Motor vehicles (trials of automotive technologies) amendment bill

In Parliament - Tuesday, 1 December 2015

Mr DULUK (Davenport) (16:59:25): I also rise today to speak in support of the Motor Vehicles (Trials of Automotive Technologies) Amendment Bill 2015, but only briefly. I put on the record that this bill relates purely to the trials of autonomous vehicles and not to any commercial legalisation.

South Australia was once known as a state of pioneers and pioneering innovations. We were founded by free settlers and we have always been willing to experiment with new ideas. South Australia has in the past, and should once again in the future, be the laboratory of democracy. Former US Supreme Court justice Louis Brandeis once said, 'A state may, if its citizens choose, serve as a laboratory; and try novel social and economic experiments without risk to the rest of the country.' To that list I would add technological experiments as well. An example of technological experiments which benefited the state was during the 20th century when South Australia was home to weapons and rocket testing at Woomera, which is where the origins of our defence state reputation began.From this early investment, there were many flow-on projects, such as the submarine and defence shipbuilding industries. As a consequence, thousands of defence jobs have been created in this state over many decades. By being an early mover under the Playford Liberal and Country League government, South Australia's position as a leader in defence technologies was definitely cemented.

Driverless cars are part of the modern age and are here to stay. We must adapt our laws to new technologies to make sure that they do not hamper new developments. I believe driverless transport will revolutionise passenger transport and the road freight industries in the years to come. On the motoring front, South Australia is home to many pioneering firsts. The first driver's licence in Australia was issued in Adelaide in 1906. That goes to show how long the government has been interfering in people's lives. Of course, Adelaide is the home of Holden for a little bit longer, the first of all Australian motor vehicles being built in this country.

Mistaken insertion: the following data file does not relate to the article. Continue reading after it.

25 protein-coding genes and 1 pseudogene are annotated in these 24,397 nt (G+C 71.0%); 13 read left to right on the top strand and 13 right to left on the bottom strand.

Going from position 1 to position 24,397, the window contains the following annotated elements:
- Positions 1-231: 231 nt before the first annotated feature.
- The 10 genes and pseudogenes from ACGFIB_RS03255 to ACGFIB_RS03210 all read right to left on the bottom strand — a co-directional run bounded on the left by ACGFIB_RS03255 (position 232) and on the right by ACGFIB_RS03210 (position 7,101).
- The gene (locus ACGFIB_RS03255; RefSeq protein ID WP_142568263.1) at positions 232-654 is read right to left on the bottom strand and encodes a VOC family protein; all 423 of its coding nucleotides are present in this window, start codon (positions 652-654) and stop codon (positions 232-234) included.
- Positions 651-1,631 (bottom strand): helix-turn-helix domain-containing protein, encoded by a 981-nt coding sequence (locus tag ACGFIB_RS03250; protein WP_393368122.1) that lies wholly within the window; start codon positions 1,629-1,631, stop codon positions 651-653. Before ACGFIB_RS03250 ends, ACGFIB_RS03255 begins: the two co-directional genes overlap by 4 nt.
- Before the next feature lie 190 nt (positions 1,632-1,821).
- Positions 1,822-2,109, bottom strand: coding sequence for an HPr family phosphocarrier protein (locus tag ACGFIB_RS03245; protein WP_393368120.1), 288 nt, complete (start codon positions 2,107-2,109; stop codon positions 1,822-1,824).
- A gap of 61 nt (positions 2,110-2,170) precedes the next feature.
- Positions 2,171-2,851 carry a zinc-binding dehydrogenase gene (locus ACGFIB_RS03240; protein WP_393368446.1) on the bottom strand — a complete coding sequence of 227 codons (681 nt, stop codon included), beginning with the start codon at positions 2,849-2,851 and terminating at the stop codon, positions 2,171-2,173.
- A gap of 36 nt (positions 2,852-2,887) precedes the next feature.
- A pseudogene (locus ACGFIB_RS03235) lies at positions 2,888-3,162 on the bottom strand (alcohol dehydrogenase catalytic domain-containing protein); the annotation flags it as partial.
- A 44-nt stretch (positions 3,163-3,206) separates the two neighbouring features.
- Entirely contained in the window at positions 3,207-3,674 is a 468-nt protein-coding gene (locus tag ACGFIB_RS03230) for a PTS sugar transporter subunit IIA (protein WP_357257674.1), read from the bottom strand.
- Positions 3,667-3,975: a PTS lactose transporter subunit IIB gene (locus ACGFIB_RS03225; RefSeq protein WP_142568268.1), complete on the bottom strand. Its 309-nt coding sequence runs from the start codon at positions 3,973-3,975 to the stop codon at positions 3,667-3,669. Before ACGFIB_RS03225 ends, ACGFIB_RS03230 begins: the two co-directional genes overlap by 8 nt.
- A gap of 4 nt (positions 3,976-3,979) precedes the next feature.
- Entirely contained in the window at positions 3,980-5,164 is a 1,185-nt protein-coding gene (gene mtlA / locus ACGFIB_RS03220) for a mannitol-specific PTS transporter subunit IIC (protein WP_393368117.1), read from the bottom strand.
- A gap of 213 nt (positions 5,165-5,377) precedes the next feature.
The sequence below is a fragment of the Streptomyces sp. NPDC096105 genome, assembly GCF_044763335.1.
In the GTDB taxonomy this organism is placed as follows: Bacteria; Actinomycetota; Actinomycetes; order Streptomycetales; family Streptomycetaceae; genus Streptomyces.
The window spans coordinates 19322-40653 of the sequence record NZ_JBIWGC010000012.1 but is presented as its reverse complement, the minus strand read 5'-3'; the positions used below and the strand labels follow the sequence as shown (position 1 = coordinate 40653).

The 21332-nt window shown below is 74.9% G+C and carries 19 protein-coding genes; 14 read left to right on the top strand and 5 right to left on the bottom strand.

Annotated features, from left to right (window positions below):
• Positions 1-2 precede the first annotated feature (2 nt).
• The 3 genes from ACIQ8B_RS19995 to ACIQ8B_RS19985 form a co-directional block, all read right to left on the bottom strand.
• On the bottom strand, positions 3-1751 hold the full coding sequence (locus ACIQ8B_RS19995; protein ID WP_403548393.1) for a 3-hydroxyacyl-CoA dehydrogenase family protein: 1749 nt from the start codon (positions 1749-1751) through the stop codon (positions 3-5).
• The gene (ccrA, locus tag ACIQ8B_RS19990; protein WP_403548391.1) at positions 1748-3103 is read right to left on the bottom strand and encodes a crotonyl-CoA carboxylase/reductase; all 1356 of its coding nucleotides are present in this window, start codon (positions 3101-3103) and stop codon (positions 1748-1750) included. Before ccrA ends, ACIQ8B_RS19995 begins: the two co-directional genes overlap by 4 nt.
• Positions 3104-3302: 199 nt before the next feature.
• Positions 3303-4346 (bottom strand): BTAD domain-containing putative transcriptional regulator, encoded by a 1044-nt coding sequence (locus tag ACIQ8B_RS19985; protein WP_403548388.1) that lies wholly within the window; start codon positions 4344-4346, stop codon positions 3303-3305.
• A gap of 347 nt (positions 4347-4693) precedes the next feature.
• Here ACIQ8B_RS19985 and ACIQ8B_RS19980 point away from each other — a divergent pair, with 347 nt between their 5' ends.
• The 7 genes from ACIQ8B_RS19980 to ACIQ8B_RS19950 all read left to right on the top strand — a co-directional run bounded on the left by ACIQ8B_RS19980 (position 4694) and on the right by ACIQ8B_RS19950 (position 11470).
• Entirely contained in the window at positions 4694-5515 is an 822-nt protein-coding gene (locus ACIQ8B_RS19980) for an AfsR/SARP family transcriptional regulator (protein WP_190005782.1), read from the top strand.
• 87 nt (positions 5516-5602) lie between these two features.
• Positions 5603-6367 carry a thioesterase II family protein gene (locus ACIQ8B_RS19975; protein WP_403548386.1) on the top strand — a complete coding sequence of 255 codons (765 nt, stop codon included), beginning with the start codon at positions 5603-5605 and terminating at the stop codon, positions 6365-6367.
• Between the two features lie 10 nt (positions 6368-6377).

In 2015, some 109 years since the first driver's licence for a car was issued, another first is coming, and of course that is to approve driverless cars. I commend the minister for that. Would it not be great if, in time, South Australia still had a motor vehicle industry on the back of these new technologies? It is unfortunate that the government still does not have, to my mind, a concrete plan for workers in the northern suburbs who are going to miss out as a result of car manufacturing ceasing in this state. Hopefully, in time, investment and development in driverless cars will lead to a new car industry in South Australia. However, as the member for Hartley alluded to in his speech, we need more than just legislation that allows driverless cars; we need investment, IP and R&D into this area.

I wholeheartedly support the introduction of a trial of driverless vehicles. There is no doubt that most fatalities on our roads are caused by driver fatigue or error, whether that be drink or drug driving, inattention or fatigue. Driverless cars do have the capacity to bring our road toll to zero in time. They also have the capacity to free up labour in the transportation field and to be utilised in new and emerging industries.

As a concept, driverless vehicles have certainly been well received by the industry in South Australia: SARTA and Steve Shearer of that organisation have been supporting it; Cohda Wireless definitely see a potential here for South Australia, which is wonderful; Flinders University is right behind it and are certainly pioneers in this area at the moment; Carnegie Mellon is another academic facility that is right behind it; and the RAA is also very supportive.

While there are many benefits of driverless cars, I think there will be early teething problems, which is to be expected. That is what we saw when the minister's car hit the stationary kangaroo, but I am sure in time those types of issues will be resolved. While the benefits of driverless cars will be here in due course, we must remember that, as parliamentarians, as the member for Kaurna related, we do have a duty. For me, my paramount duty as a legislator is to ensure job creation for South Australia. Jobs are the most important thing and I would love to see some more evidence as to how driverless automation will lead to further growth in South Australia.

As I spend my time in this house, so much of the time that we use in debate is used to talk about things such as changing the time zones, and all these other types of distractions. They are not always focusing on jobs, so I would encourage this government to spend as much of its time putting its energies into job creation, not job diversions and, as always, let's talk about the real issues that count for South Australia.